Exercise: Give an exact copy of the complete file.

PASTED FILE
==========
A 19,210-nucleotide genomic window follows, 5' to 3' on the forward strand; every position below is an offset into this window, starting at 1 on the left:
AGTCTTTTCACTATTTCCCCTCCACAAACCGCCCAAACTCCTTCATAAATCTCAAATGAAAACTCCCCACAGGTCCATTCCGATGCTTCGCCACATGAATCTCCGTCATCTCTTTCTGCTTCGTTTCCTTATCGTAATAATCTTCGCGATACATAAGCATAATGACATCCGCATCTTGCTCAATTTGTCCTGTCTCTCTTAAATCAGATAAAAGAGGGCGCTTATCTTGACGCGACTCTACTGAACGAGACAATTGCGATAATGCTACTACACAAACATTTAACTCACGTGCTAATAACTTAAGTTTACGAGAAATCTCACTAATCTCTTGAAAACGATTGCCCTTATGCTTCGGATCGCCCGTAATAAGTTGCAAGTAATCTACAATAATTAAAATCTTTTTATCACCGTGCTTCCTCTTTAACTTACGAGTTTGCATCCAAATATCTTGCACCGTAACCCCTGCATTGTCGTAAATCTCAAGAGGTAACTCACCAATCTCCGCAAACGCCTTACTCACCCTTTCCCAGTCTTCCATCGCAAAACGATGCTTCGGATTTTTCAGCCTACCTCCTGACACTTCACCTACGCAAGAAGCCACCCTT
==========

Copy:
A 19,210-nucleotide genomic window follows, 5' to 3' on the forward strand; every position below is an offset into this window, starting at 1 on the left:
AGTCTTTTCACTATTTCCCCTCCACAAACCGCCCAAACTCCTTCATAAATCTCAAATGAAAACTCCCCACAGGTCCATTCCGATGCTTCGCCACATGAATCTCCGTCATCTCTTTCTGCTTCGTTTCCTTATCGTAATAATCTTCGCGATACATAAGCATAATGACATCCGCATCTTGCTCAATTTGTCCTGTCTCTCTTAAATCAGATAAAAGAGGGCGCTTATCTTGACGCGACTCTACTGAACGAGACAATTGCGATAATGCTACTACACAAACATTTAACTCACGTGCTAATAACTTAAGTTTACGAGAAATCTCACTAATCTCTTGAAAACGATTGCCCTTATGCTTCGGATCGCCCGTAATAAGTTGCAAGTAATCTACAATAATTAAAATCTTTTTATCACCGTGCTTCCTCTTTAACTTACGAGTTTGCATCCAAATATCTTGCACCGTAACCCCTGCATTGTCGTAAATCTCAAGAGGTAACTCACCAATCTCCGCAAACGCCTTACTCACCCTTTCCCAGTCTTCCATCGCAAAACGATGCTTCGGATTTTTCAGCCTACCTCCTGACACTTCACCTACGCAAGAAGCCACCCTT